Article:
Banks feel the heat from Parmalat scandal
Sat January 3, 2004 07:12 AM ET Reuters
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By William Schomberg and Antonella Ciancio
MILAN, Jan 3 (Reuters) - International banks felt the heat from the multi-billion-euro Parmalat (PRFI.MI: Quote, Profile, Research) scandal on Saturday as the U.S. SEC said it was investigating whether they were negligent or reckless by selling the food firm's bonds.
With Parmalat's disgraced founder Calisto Tanzi facing a new round of questioning in a Milan jail, Italian prosecutors were also focusing on the banks amid one of the world's biggest ever corporate crises.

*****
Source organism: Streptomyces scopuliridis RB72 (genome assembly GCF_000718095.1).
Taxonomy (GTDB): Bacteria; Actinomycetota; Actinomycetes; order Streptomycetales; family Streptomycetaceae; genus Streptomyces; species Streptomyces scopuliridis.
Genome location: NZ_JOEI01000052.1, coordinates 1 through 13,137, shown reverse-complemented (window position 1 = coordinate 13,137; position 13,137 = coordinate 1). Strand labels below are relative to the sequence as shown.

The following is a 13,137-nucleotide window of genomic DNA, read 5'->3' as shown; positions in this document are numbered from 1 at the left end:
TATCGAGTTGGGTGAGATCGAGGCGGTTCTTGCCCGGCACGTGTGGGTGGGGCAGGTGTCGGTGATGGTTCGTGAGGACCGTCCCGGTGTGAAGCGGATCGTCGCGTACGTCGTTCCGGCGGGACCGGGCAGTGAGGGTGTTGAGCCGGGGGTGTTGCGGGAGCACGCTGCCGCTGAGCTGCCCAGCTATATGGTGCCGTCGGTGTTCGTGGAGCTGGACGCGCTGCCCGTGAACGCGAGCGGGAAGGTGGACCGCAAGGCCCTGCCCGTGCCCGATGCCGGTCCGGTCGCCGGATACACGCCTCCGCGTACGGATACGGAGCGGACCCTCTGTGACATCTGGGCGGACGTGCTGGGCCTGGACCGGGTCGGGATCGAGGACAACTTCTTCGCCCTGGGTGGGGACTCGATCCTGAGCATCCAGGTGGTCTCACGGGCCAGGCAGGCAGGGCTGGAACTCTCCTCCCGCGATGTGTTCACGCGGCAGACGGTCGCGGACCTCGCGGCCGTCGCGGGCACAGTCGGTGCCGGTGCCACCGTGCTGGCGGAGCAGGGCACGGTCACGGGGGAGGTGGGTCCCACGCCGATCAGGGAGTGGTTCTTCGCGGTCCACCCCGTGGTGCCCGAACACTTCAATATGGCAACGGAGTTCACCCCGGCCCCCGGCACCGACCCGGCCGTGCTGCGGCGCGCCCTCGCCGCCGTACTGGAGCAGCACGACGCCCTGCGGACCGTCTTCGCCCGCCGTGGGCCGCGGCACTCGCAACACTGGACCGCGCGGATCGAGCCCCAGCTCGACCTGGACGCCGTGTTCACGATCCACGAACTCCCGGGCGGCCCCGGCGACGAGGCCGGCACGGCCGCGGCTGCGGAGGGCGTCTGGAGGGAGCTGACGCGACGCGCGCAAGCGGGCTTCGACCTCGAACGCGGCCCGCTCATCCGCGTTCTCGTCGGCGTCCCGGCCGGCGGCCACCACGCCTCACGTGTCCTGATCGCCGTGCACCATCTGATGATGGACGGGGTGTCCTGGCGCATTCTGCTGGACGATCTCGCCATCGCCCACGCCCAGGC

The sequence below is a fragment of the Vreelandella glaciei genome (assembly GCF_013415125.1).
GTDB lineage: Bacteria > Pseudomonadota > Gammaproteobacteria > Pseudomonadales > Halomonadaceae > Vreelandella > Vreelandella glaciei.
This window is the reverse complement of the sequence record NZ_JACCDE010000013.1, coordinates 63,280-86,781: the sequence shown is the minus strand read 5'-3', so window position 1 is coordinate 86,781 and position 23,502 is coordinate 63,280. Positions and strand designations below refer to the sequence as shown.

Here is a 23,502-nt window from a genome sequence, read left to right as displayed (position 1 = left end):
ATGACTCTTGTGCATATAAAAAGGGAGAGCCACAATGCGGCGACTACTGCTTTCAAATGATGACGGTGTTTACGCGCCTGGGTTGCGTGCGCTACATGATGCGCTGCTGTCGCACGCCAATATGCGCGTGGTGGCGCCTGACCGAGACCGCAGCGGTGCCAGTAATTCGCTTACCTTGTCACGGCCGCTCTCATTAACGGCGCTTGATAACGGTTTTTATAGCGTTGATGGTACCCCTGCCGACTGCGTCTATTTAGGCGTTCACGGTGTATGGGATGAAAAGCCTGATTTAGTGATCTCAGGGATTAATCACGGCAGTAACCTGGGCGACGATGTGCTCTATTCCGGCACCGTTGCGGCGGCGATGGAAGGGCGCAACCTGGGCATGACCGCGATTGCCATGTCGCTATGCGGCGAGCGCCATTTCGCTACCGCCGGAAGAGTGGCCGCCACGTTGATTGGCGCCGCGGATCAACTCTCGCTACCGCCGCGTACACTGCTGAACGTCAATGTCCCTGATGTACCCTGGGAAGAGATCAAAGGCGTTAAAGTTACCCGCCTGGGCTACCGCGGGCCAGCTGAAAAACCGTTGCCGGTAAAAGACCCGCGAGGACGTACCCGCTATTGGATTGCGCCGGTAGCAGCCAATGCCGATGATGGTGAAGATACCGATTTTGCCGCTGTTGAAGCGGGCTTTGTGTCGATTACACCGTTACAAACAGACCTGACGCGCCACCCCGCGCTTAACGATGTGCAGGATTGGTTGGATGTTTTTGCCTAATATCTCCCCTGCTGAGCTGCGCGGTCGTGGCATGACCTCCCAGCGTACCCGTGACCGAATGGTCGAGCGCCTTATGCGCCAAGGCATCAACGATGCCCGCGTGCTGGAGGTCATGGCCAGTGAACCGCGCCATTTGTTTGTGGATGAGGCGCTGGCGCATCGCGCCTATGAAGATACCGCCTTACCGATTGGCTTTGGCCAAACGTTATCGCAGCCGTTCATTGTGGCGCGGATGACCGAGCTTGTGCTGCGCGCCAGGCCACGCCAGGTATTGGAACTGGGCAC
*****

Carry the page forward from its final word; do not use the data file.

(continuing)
A senior inspector from the U.S. Securities and Exchange Commission was quoted on Saturday as saying that the way Bank of America (BAC.N: Quote, Profile, Research) and other banks sold billions of euros (dollars) worth of Parmalat bonds was being examined. 'We need to understand if they acted in a way that was negligent or reckless or otherwise,' Lawrence West, associate director of enforcement at the SEC, told Italian newspaper Corriere della Sera.
The SEC has launched its own probe into what it has called 'one of the most brazen corporate financial frauds in history.'
Parmalat's crisis exploded just over two weeks ago when a new management team trying to save the food group revealed a four-billion-euro hole in its accounts."